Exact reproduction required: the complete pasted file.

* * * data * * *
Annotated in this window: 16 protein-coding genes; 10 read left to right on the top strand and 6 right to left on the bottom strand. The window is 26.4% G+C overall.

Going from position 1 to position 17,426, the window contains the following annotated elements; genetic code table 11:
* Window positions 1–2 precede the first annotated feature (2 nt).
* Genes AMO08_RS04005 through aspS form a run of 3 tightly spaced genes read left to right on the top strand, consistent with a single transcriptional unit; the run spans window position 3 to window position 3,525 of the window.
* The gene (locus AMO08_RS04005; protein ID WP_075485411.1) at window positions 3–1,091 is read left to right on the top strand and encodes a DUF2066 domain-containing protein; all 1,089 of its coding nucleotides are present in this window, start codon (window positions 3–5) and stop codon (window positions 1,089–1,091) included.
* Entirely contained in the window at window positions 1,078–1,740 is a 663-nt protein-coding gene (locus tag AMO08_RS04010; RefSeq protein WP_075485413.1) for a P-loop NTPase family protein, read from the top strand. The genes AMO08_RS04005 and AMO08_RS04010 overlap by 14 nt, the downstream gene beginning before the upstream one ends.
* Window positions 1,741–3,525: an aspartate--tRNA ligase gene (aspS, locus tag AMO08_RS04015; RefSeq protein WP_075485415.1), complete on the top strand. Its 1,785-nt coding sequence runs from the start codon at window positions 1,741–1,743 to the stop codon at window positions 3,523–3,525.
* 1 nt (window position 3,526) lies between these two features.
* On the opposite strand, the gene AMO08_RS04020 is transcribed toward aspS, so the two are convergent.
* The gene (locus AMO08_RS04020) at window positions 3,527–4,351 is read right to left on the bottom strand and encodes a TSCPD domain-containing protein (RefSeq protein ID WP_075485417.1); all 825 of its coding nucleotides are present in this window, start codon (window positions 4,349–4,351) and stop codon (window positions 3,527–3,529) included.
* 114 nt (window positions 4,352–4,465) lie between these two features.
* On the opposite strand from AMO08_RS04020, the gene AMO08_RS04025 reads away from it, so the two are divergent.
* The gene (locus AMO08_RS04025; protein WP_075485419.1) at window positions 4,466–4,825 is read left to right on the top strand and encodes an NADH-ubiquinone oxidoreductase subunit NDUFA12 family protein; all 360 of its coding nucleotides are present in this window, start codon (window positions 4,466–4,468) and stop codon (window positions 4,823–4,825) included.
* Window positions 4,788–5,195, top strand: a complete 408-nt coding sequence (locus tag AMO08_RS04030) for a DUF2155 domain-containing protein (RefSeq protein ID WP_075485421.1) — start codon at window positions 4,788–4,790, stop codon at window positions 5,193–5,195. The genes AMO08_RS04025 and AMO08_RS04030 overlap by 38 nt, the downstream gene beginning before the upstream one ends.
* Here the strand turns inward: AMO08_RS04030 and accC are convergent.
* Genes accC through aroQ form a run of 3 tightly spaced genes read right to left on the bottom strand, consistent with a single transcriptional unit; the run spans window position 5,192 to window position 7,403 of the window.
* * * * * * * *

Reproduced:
Annotated in this window: 16 protein-coding genes; 10 read left to right on the top strand and 6 right to left on the bottom strand. The window is 26.4% G+C overall.

Going from position 1 to position 17,426, the window contains the following annotated elements; genetic code table 11:
* Window positions 1–2 precede the first annotated feature (2 nt).
* Genes AMO08_RS04005 through aspS form a run of 3 tightly spaced genes read left to right on the top strand, consistent with a single transcriptional unit; the run spans window position 3 to window position 3,525 of the window.
* The gene (locus AMO08_RS04005; protein ID WP_075485411.1) at window positions 3–1,091 is read left to right on the top strand and encodes a DUF2066 domain-containing protein; all 1,089 of its coding nucleotides are present in this window, start codon (window positions 3–5) and stop codon (window positions 1,089–1,091) included.
* Entirely contained in the window at window positions 1,078–1,740 is a 663-nt protein-coding gene (locus tag AMO08_RS04010; RefSeq protein WP_075485413.1) for a P-loop NTPase family protein, read from the top strand. The genes AMO08_RS04005 and AMO08_RS04010 overlap by 14 nt, the downstream gene beginning before the upstream one ends.
* Window positions 1,741–3,525: an aspartate--tRNA ligase gene (aspS, locus tag AMO08_RS04015; RefSeq protein WP_075485415.1), complete on the top strand. Its 1,785-nt coding sequence runs from the start codon at window positions 1,741–1,743 to the stop codon at window positions 3,523–3,525.
* 1 nt (window position 3,526) lies between these two features.
* On the opposite strand, the gene AMO08_RS04020 is transcribed toward aspS, so the two are convergent.
* The gene (locus AMO08_RS04020) at window positions 3,527–4,351 is read right to left on the bottom strand and encodes a TSCPD domain-containing protein (RefSeq protein ID WP_075485417.1); all 825 of its coding nucleotides are present in this window, start codon (window positions 4,349–4,351) and stop codon (window positions 3,527–3,529) included.
* 114 nt (window positions 4,352–4,465) lie between these two features.
* On the opposite strand from AMO08_RS04020, the gene AMO08_RS04025 reads away from it, so the two are divergent.
* The gene (locus AMO08_RS04025; protein WP_075485419.1) at window positions 4,466–4,825 is read left to right on the top strand and encodes an NADH-ubiquinone oxidoreductase subunit NDUFA12 family protein; all 360 of its coding nucleotides are present in this window, start codon (window positions 4,466–4,468) and stop codon (window positions 4,823–4,825) included.
* Window positions 4,788–5,195, top strand: a complete 408-nt coding sequence (locus tag AMO08_RS04030) for a DUF2155 domain-containing protein (RefSeq protein ID WP_075485421.1) — start codon at window positions 4,788–4,790, stop codon at window positions 5,193–5,195. The genes AMO08_RS04025 and AMO08_RS04030 overlap by 38 nt, the downstream gene beginning before the upstream one ends.
* Here the strand turns inward: AMO08_RS04030 and accC are convergent.
* Genes accC through aroQ form a run of 3 tightly spaced genes read right to left on the bottom strand, consistent with a single transcriptional unit; the run spans window position 5,192 to window position 7,403 of the window.